Taxing The Hopes Of Workers

GEORGE F. WILL

November 25, 1991|By GEORGE F. WILL

WASHINGTON — Washington. -- Iowa's Sen. Tom Harkin recently roared to a labor audience that when he is president ''every double-breasting, scab-hiring, union-hurting employer in America will know the working people of America have a friend in the White House.'' But Lane Kirkland, the soft-spoken South Carolinian who heads the AFL-CIO, was more to the point: Too few working people are working.

Recalling that candidate George Bush promised to create 30 million jobs, Mr. Kirkland said: ''Giving him full credit for a small growth in jobs before his recession began to destroy them, he now owes us about 29,750,000.'' Mr. Harkin's hot rhetoric is a frivolous response to the cold numbers that tell, in grim new installments each day, an old story: Without economic growth, politics is embittered.

Last summer Connecticut's Gov. Lowell Weicker forced through income tax to close a budget gap. Last week, the instant the legislature convened in a special session called to consider repeal of the tax, Governor Weicker, who opposed the special session, announced another $175 million gap.

Sales tax revenues alone are $63 million below official expectations, but that is to be expected. The leader of the Republican minority in the state House says, ''You simply cannot siphon hundreds of millions of dollars out of taxpayers' paychecks and then expect consumer sales to remain constant.''

Last summer California's Gov. Pete Wilson pushed through a combination of spending cuts and $7 billion of tax increases to close a $14.3-billion budget gap. But the gap will not stay closed. It is now $3 billion and growing.

If spending cuts alone are going to close California's budget gap, they must come primarily from the health, education and welfare programs that consume the lion's share of the $44-billion general funds budget. Because the fiscal year is five months over, even an across-the-board cut of 10 percent might not suffice.

Only spending cuts will be considered, according to leaders of both parties. A 10-percent cut in education would save $1 billion. Welfare? Last summer benefits for poor women and their children were cut 4.4 percent. Another cut like that would save just $55 million. If such a cut is made -- or is not made -- social tensions will deepen. The state says that by June 1993, children born in the United States to parents who are illegal immigrants will account for 25 percent of California's caseload.

In New Jersey last year Gov. Jim Florio pushed through a $2.8-billion tax increase. This month the resulting tax revolt replaced Democratic majorities with veto-proof Republican majorities in both houses of the legislature. The Republicans ran promising a partial -- very partial: just $550 million -- repeal of Governor Florio's tax package.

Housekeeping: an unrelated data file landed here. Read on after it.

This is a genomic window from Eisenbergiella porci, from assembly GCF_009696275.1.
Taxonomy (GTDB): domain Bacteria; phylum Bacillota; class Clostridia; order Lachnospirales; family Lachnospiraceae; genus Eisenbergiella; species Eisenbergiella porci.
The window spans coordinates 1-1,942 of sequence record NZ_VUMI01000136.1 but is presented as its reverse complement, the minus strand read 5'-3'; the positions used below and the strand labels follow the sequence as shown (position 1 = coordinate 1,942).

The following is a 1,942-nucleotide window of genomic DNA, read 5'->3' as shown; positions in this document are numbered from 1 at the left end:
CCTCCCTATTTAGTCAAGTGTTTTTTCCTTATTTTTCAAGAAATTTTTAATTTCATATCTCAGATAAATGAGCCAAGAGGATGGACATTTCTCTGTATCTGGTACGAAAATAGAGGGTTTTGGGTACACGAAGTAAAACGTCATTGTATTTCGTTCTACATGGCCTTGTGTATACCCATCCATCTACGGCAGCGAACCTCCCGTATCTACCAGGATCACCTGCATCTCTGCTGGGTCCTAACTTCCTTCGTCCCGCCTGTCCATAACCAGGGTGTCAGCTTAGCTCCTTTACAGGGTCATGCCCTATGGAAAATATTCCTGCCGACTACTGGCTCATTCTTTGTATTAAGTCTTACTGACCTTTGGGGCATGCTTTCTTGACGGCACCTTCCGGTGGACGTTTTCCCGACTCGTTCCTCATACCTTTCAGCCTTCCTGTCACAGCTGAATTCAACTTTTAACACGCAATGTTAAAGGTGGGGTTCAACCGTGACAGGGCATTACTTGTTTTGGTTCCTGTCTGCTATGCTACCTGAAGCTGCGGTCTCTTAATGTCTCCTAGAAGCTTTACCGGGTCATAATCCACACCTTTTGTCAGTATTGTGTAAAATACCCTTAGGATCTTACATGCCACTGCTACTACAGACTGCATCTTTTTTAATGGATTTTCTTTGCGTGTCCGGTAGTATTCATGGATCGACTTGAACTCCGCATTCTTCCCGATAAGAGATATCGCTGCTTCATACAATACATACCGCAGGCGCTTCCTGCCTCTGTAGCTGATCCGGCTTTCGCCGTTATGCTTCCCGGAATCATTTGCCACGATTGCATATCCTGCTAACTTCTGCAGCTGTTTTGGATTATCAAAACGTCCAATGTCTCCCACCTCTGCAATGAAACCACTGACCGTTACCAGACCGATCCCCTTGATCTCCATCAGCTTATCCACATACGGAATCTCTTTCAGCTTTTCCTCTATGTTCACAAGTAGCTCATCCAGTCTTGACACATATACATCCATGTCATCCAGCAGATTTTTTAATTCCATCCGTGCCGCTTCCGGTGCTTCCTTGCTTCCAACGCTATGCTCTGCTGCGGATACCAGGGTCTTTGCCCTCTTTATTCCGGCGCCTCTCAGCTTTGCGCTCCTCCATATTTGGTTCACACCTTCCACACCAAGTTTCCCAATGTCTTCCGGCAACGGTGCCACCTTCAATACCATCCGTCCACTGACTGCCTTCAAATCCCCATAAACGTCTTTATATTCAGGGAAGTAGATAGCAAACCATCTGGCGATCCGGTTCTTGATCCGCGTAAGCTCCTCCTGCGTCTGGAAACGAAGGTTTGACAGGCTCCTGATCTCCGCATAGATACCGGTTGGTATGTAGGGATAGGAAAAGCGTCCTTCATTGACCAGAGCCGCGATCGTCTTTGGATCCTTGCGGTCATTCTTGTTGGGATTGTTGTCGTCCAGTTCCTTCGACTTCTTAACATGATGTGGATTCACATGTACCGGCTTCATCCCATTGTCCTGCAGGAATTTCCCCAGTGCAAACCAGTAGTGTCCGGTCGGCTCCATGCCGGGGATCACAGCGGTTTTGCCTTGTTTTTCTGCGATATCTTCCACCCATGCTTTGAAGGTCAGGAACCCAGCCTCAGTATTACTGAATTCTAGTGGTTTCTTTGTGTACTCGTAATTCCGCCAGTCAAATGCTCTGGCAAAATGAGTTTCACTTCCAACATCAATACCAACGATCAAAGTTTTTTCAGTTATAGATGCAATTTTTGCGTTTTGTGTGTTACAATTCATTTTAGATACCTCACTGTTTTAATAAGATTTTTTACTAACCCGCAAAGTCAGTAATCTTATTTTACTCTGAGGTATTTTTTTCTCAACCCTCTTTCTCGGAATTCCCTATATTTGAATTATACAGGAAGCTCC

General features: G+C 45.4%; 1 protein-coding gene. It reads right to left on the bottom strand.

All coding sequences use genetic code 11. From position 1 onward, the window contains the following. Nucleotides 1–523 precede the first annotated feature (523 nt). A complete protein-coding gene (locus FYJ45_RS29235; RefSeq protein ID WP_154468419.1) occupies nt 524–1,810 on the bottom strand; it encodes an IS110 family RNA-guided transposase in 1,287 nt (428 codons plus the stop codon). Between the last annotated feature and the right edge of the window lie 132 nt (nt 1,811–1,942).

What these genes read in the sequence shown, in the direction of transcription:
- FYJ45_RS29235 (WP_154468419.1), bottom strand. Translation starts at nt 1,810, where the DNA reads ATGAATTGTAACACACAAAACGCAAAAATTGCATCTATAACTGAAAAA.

Now Democrats, many of them lame ducks, may make the fruits of victory bitter for Republicans. Democrats may rush to repeal the whole $2.8 billion by enacting, as they sashay out the door, a ''sunset'' provision causing the taxes to expire next June. This would force Republicans to re-enact most of them or inflict spending cuts that would call the voters' bluff.

In April 1968, President Johnson told some urban policy experts: Here's the number one problem. . . . You've got to figure out how to raise the taxes to pay for these social programs. . . . I'm sure you're all smart enough to tell us which programs work and which don't. What we need is someone smart enough to tell us how to convince the American people that they should ante up.''

Mr. Harkin, who relishes the role of roughneck, believes tough guys don't dance away from the liberal label. Fine. When he has had his fill of the fun of tough talk, he can turn to the problem that the last liberal president defined for liberalism almost a quarter of a century ago.

Mr. Harkin will find working people swelling the ranks of the tax revolt because federal, state and local taxes are taking the largest percentage of GNP since World War II. Two thirds of all families pay more in regressive Social Security taxes than income taxes.

Forbes Magazine -- probably not Mr. Harkin's favorite -- reports -- that when federal, state and local taxes are combined, California and New York, with 19 percent of American's population, have top marginal rates, of 44.1 percent and 47 percent respectively, higher than the top 40-percent rate in welfare state Britain. The Tax Foundation estimates that the earners in the average family of four this year worked from Jan. 1 through May 8 just to pay taxes -- three days more than last year.

Finally, Mr. Harkin may find that many working people cannot find work because taxation is smothering the private sector.

George F. Will is a syndicated columnist.

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